Oh my gosh. Well, The funniest. I don’t know. I mean, every single day I got something. I think one of the most interesting mistakes that I made was not taking myself seriously as a business, meaning, I would say to myself, things like, well, I’m not at that level for contracts, for instance, since I’m a speaker. I do these events where I get paid. And for many years I didn’t have contracts. I just went on the person’s word. Oh, they’re going to pay me. And granted some most events did, but some fell through and. I was uncomfortable with the idea of a contract because I thought it was above me. I’m not ready for that level yet. You know, who am I to have a contract? And luckily my therapist helped get me through that. And we now use contracts all the time. It’s like, I couldn’t imagine running a business without them, but you know, I think the real lesson there was if you want to be in business for yourself, you’ve got to treat yourself like a business.

If you want to be in business, you treat yourself like you’re in business at all times. And that’s something even still to this day, I have to be conscientious. So that’s something I learned.

What are some of the most interesting or exciting projects you are working on now? How do you think that might help people?

I’m working on continuing education courses around mental health, wellness, diversity, and inclusion. And what’s great about these projects. Is that again, the team behind me, which also includes Kayleen Holt, who’s my learning experience director. We are putting our heads together to create some great products, great products that transform people. There’s a lot of continuing education out there. Go on YouTube; you can find anything you want. But I really wanted to design something that gives people fast wins and gets them what they need. And so we’re really working hard. We got accredited this year by IACET, the international association for continuing education and training. Forgot the acronym. So we are a continuing education company right now. And so the joy that I’m having or experiencing, I should say, it’s just incredible. I’m enjoying finding ways to serve people. And that keeps me so lifted and helps me mentally and emotionally.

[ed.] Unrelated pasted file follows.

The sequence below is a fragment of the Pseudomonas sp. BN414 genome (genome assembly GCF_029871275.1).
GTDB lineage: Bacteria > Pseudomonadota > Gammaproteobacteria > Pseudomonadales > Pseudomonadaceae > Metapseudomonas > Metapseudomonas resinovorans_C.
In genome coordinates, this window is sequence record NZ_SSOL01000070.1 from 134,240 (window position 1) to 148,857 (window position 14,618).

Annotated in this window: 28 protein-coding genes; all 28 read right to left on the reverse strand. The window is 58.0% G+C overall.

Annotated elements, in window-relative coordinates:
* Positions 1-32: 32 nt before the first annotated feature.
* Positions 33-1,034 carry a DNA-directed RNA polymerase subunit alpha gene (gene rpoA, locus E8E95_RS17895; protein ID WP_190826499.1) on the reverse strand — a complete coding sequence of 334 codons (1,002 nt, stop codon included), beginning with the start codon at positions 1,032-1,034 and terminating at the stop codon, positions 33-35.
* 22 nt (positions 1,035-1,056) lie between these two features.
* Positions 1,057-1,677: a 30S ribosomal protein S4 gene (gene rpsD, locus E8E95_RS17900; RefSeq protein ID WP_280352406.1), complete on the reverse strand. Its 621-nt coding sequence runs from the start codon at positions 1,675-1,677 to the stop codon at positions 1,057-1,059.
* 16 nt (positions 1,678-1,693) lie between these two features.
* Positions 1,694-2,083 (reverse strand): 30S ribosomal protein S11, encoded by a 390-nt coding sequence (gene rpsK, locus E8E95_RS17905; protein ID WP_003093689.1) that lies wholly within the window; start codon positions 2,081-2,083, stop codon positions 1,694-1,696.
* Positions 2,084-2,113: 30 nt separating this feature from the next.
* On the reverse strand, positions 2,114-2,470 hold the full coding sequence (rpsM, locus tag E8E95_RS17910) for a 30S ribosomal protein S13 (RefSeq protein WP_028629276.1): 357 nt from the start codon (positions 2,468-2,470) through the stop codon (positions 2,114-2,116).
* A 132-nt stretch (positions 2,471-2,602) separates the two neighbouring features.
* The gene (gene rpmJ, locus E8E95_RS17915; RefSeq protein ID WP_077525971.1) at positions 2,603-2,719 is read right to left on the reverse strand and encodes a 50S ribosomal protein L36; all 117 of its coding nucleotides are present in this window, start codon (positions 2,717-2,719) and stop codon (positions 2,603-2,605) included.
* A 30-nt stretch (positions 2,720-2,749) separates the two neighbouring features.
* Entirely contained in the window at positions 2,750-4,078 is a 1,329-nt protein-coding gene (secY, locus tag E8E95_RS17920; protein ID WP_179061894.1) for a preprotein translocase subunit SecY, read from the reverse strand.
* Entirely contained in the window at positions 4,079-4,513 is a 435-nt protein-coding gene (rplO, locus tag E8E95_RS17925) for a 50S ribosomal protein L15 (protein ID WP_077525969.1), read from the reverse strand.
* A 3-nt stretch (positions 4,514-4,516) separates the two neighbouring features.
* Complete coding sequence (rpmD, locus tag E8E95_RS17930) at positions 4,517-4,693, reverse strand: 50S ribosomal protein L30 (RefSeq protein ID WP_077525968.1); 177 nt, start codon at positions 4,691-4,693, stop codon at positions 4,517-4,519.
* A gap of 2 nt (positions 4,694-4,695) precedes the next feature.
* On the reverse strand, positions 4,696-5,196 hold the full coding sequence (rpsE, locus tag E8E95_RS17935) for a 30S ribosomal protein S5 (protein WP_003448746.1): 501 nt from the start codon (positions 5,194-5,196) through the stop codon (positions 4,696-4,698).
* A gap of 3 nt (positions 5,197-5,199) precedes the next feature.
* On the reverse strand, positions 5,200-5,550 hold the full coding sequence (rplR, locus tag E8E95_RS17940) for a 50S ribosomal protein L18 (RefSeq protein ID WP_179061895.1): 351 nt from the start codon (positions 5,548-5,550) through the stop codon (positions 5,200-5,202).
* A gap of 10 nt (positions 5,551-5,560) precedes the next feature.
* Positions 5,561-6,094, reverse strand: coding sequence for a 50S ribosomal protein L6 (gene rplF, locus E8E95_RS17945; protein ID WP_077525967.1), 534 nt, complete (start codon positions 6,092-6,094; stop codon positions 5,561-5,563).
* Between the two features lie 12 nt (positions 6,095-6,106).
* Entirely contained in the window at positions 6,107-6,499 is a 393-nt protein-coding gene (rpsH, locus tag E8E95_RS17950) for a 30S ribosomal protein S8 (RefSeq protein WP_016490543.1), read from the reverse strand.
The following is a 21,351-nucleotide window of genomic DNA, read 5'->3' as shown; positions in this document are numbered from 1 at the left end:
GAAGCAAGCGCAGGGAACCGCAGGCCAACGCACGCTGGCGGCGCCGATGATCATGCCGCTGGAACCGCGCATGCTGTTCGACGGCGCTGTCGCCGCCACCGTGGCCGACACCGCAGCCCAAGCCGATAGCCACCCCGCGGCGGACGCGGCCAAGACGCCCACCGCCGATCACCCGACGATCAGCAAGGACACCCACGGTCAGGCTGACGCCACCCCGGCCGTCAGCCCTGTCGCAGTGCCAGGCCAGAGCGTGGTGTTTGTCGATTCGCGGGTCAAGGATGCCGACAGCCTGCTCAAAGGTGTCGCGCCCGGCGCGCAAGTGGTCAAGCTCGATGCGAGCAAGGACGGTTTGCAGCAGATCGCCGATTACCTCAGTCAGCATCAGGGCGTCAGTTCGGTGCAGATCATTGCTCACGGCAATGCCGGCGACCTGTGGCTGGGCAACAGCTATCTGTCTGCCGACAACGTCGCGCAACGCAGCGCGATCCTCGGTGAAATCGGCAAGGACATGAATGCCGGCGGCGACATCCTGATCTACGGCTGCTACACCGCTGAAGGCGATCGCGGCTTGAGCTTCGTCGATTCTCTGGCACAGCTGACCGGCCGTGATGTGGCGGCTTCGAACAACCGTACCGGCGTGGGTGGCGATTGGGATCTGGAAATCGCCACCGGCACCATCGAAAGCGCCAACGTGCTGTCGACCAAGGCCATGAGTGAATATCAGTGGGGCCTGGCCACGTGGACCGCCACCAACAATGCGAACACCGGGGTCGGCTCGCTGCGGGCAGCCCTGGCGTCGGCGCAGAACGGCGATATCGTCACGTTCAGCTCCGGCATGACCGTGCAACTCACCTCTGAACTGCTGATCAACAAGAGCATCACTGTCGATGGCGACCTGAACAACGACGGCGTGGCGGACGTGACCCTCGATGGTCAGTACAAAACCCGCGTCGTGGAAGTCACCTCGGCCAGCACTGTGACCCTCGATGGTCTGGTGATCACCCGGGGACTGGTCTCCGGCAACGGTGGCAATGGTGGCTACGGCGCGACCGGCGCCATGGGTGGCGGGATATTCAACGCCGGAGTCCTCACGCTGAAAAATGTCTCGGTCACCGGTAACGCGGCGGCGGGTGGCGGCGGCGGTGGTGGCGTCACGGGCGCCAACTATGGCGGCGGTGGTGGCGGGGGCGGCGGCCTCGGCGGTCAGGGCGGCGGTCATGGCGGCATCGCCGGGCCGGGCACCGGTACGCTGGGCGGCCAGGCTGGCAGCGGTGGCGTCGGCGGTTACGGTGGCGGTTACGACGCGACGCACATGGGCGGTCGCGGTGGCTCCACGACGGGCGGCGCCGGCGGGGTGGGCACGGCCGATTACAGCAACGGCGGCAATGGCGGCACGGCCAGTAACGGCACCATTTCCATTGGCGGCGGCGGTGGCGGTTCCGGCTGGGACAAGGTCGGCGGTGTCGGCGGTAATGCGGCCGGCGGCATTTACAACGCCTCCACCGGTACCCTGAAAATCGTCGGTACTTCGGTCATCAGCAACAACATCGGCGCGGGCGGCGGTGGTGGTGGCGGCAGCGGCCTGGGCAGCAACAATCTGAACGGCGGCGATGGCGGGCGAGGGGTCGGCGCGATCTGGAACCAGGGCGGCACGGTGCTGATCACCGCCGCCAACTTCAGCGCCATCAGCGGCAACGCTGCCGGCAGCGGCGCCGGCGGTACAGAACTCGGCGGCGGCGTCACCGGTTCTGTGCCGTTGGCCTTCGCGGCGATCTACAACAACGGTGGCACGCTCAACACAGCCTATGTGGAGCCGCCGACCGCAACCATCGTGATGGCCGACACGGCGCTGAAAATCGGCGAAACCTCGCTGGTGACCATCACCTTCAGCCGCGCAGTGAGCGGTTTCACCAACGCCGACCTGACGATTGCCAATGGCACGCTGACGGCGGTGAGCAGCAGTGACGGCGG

What three character traits do you think were most instrumental in your success?

I don’t see myself as a successful leader. I see myself as a steward. I always do see myself as just trying to learn? I think my title is the CEO, which is what it is, but you know, always being a student and saying, I don’t know, I don’t know. I don’t know, teach me how do I learn this! The other thing that I try to do with that is the stupidest person in the room.

When I interact with colleagues, I want to be around people. I can learn from the challenge to do better. And I realized that for many years, I would not hang out with people like that. I mean, uh, made it a point to hang out with people that made me feel good about my age. So this was a really powerful lesson for me.